Seeking to assure Wall Street about its extensive use of derivatives, Banc One Corp. will hold a series of investor conferences to explain its interest rate swap strategy.
"We sense that our stock price, to some extent, is a victim of a gross misunderstanding about what is going on here," said Richard Lodge, chief investment officer at the Ohio-based banking company.
Banc One's stock has been trading in the range of about $36 per share, or roughly 190% of book value. While that's a respectable multiple in this sagging market for bank stocks, it is nowhere near the price-to-book multiple that the company enjoyed for years.
One explanation for Wall Street's coolness, company officials say, is the bank's $31 billion portfolio of interest rate swaps.
In the majority of these contracts, Banc One pledges floating-rate interest payments in exchange for fixed rate payments supplied by counterparties.
Because of the potential volatility of derivatives, and the absence of standardized banking reports on their use, some investors have shied away from banks heavily involved in the financial contracts.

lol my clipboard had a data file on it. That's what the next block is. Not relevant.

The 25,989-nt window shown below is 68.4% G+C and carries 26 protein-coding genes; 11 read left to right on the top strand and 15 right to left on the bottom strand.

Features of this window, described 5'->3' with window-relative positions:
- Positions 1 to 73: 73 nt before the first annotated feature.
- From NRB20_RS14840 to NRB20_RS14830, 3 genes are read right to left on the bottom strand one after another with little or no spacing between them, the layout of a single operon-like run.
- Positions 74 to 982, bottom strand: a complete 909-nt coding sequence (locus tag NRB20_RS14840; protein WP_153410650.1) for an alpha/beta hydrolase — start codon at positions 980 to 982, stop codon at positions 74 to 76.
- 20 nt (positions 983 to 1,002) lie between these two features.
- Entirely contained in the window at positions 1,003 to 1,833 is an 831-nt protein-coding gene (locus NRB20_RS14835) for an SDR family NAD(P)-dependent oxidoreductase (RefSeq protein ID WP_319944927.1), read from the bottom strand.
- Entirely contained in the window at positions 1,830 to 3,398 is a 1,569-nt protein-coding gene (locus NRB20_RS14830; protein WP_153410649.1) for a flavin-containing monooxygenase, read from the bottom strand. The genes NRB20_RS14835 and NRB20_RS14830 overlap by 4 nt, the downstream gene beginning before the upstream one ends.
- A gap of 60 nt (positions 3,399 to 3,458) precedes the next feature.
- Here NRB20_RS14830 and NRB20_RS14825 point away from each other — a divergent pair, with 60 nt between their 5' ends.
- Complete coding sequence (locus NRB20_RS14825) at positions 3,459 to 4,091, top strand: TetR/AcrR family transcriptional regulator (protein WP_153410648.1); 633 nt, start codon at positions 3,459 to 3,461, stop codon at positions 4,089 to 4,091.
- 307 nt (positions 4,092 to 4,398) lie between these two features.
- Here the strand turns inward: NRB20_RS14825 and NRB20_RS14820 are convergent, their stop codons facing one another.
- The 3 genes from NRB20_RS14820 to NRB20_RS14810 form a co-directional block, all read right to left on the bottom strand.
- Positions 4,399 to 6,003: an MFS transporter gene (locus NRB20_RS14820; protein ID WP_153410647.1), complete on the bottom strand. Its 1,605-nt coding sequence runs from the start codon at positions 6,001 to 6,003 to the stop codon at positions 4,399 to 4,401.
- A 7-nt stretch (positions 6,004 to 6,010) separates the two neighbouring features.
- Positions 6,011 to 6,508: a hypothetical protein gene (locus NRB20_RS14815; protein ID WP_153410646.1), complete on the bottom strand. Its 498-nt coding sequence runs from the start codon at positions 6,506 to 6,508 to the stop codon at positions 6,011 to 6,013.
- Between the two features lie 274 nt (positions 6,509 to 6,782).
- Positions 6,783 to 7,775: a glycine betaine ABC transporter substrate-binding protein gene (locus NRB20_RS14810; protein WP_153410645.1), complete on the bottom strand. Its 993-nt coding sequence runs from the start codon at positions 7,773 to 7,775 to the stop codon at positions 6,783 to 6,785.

But Banc One has argued -- less than successfully, apparently -- that the instruments help it manage interest rate risk far more efficiently than it could through traditional techniques.
Chairman and chief executive John McCoy, along with Mr. Lodge and other top officers at Banc One, will appear at two December seminars devoted exclusively to derivatives. One will be held in New York; the other in Boston.
The company expects as many as 200 attendees at each conference, including institutional investors, analysts, and financial journalists.